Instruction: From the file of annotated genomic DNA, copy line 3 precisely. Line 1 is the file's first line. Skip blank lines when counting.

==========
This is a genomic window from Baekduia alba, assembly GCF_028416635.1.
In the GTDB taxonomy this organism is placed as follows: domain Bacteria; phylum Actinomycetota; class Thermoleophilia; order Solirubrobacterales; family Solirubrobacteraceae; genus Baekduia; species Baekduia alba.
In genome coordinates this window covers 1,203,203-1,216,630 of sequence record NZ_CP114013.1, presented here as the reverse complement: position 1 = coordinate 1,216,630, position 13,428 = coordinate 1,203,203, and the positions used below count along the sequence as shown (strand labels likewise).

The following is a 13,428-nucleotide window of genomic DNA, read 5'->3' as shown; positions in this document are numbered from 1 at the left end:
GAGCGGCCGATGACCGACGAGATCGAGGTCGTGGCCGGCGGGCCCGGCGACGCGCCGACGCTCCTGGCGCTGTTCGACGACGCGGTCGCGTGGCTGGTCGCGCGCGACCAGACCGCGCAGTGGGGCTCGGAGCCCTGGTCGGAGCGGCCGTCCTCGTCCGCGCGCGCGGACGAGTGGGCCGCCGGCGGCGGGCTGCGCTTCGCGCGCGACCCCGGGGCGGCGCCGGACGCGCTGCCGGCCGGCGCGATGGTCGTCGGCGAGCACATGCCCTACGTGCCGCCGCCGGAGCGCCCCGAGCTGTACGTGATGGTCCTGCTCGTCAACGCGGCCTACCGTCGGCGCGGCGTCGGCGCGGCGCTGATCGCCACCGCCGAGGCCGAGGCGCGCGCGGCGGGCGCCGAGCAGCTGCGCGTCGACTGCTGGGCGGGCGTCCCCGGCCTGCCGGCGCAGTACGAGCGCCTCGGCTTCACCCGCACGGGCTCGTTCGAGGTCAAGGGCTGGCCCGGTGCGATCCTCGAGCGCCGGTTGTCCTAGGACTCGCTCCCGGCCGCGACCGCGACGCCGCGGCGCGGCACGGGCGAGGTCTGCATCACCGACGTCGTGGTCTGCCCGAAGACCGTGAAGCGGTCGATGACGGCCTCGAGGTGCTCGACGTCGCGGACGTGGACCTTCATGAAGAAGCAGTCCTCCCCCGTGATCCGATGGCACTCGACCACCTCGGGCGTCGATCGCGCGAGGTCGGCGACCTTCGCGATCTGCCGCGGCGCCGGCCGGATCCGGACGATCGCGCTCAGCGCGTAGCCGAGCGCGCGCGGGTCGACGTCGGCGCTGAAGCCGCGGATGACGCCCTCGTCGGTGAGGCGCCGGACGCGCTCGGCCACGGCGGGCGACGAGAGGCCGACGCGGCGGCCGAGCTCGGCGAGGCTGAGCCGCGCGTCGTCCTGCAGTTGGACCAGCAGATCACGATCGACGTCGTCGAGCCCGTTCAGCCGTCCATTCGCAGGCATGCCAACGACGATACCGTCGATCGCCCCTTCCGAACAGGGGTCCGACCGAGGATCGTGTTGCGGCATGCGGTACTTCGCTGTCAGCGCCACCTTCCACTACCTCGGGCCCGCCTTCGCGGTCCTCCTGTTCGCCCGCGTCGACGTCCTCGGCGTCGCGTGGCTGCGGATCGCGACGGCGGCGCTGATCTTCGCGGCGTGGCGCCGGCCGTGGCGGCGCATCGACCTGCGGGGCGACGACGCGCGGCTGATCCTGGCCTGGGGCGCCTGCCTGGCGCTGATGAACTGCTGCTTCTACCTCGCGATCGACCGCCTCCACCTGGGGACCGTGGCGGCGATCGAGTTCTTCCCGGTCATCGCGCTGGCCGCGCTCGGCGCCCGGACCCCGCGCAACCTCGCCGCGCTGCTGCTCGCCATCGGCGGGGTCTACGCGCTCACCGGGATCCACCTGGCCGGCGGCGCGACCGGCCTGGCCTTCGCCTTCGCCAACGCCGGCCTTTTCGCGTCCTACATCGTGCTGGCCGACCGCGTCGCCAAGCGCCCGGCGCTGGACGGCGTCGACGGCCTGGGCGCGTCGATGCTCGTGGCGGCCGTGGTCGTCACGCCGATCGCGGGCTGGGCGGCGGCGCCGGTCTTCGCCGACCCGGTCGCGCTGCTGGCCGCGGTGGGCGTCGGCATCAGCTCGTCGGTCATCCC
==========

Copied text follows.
In genome coordinates this window covers 1,203,203-1,216,630 of sequence record NZ_CP114013.1, presented here as the reverse complement: position 1 = coordinate 1,216,630, position 13,428 = coordinate 1,203,203, and the positions used below count along the sequence as shown (strand labels likewise).